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Midtown Invests in Group Training with New Hire

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Omnia group training at Midtown Athletic Club. Photo courtesy of Midtown.

Omnia group training at Midtown Athletic Club. Photo courtesy of Midtown.

Hayley Hollander, the new fitness director of Midtown Athletic Club in Bannockburn, Ill., has had a passion for fitness ever since she asked her parents for a gym membership at the young age of 15. That passion followed her to college, where Hollander pursued a degree in education in the hopes of becoming a physical education teacher.

In the process, she became certified in personal training by ACE, which put her at a crossroads. Should she pursue teaching, or begin training full time? On the heels of graduation, she chose training, taking her passion for education into the health and fitness space.

Now with 14 years of training experience under her belt, Hollander has landed at Midtown Athletic Club and plans to continue sharing her passion for fitness education within Midtown’s community. Currently, that passion is focused on Omnia, a small group training apparatus and corresponding fee-based training program, which Hollander worked on during her time at Technogym as a Master Trainer. Midtown Athletic Club plans to implement Omnia in all 10 of its clubs in 2014.

A great tool for small group training, Omnia allows personal trainers to train up to eight people at once, maximizing client interaction in the process. “[Omnia] fills the need to bring people together to share a commonality, to accomplish things, to compete and to even encourage one another,” said Hollander. “No other piece of equipment can do that.”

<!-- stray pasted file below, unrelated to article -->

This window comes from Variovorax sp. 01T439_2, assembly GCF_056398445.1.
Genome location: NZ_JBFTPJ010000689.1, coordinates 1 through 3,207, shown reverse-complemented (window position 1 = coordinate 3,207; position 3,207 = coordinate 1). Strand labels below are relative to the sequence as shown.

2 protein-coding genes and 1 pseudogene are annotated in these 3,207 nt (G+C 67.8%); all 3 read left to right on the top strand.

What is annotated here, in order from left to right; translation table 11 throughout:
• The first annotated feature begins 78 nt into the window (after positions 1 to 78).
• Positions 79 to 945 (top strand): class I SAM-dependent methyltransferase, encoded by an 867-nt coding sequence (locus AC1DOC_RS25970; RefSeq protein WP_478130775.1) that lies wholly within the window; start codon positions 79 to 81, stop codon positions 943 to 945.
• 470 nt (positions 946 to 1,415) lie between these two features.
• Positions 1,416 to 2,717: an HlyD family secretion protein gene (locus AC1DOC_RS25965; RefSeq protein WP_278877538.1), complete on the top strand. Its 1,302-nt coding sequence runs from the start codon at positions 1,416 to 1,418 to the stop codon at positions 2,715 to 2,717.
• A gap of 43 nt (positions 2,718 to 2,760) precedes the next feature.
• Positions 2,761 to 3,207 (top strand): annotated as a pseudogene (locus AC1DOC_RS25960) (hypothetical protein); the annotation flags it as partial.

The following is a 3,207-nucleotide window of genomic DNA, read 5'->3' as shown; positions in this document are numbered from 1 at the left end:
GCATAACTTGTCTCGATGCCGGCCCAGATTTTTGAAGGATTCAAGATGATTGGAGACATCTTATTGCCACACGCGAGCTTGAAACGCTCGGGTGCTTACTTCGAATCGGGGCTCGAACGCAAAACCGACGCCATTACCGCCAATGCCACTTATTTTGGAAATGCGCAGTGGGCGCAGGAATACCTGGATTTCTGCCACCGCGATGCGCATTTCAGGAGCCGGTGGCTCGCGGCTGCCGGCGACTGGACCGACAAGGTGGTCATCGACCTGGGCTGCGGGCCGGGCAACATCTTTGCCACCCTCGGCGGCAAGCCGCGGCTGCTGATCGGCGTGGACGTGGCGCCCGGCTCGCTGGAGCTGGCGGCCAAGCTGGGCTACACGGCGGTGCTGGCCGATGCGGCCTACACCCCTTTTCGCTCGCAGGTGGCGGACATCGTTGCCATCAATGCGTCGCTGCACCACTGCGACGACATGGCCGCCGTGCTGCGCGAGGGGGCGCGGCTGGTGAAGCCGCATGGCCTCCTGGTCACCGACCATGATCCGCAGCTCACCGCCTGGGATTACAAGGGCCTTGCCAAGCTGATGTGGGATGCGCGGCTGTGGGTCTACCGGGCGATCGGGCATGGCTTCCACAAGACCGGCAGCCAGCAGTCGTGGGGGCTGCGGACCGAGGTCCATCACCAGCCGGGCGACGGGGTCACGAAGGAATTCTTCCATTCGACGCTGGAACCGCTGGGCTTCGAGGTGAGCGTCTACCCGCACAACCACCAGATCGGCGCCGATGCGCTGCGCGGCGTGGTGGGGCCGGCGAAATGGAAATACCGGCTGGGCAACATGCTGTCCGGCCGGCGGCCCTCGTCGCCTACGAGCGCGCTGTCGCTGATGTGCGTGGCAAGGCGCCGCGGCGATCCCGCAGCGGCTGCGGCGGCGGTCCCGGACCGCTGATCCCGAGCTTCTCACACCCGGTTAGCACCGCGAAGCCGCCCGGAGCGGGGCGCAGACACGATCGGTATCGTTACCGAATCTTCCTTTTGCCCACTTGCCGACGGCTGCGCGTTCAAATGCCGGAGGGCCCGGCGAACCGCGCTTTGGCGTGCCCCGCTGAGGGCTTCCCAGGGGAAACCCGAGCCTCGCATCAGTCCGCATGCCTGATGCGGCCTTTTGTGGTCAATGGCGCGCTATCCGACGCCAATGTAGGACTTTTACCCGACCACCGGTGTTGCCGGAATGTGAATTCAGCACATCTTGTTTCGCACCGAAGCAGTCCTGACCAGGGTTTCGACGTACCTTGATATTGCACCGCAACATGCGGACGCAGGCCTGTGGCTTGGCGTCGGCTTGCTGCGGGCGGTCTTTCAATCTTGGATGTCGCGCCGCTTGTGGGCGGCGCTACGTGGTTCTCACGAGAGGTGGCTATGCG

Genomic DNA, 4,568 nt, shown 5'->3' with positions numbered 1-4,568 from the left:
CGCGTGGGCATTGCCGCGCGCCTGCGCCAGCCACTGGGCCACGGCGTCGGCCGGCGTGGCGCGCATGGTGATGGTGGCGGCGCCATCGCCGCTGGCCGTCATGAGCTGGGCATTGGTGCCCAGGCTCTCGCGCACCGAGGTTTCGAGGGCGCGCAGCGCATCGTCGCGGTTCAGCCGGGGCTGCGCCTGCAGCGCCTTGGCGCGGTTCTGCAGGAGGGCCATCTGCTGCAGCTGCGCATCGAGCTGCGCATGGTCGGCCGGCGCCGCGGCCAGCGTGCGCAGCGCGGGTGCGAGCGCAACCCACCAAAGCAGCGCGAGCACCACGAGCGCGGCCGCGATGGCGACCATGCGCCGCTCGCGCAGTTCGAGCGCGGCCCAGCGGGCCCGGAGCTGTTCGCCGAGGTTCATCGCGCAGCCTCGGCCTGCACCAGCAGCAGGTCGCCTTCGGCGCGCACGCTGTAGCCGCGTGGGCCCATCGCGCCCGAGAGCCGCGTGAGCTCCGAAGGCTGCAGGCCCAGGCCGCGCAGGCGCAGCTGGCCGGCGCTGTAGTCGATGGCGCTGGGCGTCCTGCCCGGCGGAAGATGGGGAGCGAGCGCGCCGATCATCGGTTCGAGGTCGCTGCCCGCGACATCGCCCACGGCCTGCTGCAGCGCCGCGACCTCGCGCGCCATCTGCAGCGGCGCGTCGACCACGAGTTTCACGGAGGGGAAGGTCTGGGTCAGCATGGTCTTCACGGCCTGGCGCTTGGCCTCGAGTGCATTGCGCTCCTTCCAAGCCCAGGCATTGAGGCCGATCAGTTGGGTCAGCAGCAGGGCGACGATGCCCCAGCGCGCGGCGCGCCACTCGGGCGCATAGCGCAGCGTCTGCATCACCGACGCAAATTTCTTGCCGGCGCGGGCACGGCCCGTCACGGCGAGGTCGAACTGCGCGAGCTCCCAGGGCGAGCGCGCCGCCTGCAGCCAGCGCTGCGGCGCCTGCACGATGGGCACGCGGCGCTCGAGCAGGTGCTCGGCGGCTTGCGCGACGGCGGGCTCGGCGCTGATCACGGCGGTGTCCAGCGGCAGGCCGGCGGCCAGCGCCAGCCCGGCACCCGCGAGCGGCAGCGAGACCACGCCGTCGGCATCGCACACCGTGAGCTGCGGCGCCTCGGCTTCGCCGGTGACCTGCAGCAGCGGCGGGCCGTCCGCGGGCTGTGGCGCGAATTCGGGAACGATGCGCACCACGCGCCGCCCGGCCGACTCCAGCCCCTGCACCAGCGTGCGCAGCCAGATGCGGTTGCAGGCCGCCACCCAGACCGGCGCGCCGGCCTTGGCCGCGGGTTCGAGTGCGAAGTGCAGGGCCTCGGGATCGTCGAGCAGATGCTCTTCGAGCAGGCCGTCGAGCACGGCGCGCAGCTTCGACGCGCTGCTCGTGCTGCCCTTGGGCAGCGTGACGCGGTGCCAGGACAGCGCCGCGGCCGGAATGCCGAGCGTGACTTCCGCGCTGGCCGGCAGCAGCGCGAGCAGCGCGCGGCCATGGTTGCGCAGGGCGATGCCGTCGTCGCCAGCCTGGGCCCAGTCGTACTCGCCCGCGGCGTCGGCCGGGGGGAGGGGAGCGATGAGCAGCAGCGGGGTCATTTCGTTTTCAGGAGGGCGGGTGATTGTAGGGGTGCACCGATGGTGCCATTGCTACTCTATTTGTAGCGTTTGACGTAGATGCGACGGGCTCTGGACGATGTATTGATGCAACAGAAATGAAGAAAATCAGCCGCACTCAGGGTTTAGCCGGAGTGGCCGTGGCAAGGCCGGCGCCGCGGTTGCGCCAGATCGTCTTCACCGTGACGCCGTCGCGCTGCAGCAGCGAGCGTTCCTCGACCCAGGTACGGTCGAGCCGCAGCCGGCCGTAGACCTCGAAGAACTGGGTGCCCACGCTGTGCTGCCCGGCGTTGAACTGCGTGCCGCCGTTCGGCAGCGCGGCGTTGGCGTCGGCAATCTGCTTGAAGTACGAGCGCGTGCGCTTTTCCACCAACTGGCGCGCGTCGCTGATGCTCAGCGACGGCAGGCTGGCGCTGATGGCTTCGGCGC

According to Hollander, the program has revolutionized how Midtown Athletic Club viewed and implemented small group training. “It unifies members, who would normally work side by side, to engage with one another,” she said. “I love group training. It feeds into the neuropsychology of human development.”

A Latin word, “Omnia” translates to mean “all things,” which according to Hollander, fits the equipment and program well. “It is inclusive of all movement tools and creates an environment and space that bridges the gap between a singular piece of equipment and movement interaction,” she said.

So far, Midtown Athletic Club has implemented Omnia at seven of its 10 locations to positive reviews. “People join a gym because they want to belong to something,” said Hollander. “They don’t join a gym to be by themselves, or else they’d work out at home.”

Outside of Omnia, Hollander has focused on rejuvenating Midtown Athletic Club’s youth fitness offerings. The Bannockburn club is remodeling its “Kidtown” to allow for more movement-based interaction, partnering with Pavigym to bring exergaming to kids. “Instead of going to Kidtown for essentially babysitting, we’re going to encourage movement,” said Hollander.

Group X at Midtown will receive a boost as well. Although historically, women have been primarily drawn to group exercise, Hollander hopes to encourage more male participation. “We’re bringing in new types of programs like KettleWorX, Pound and Jungshin [Fitness] to appeal to male members, and those that are already drawn to group programming.”

With a storied past centered around training education, Hollander is excited to share her past experience with Midtown Athletic Club’s trainers and members. “I’m loving it so far,” said Hollander. “It has been so rewarding.”

 

By Rachel Zabonick

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Rachel Zabonick-Chonko

Rachel Zabonick-Chonko is the editor-in-chief of Club Solutions Magazine. She can be reached at rachel@peakemedia.com.

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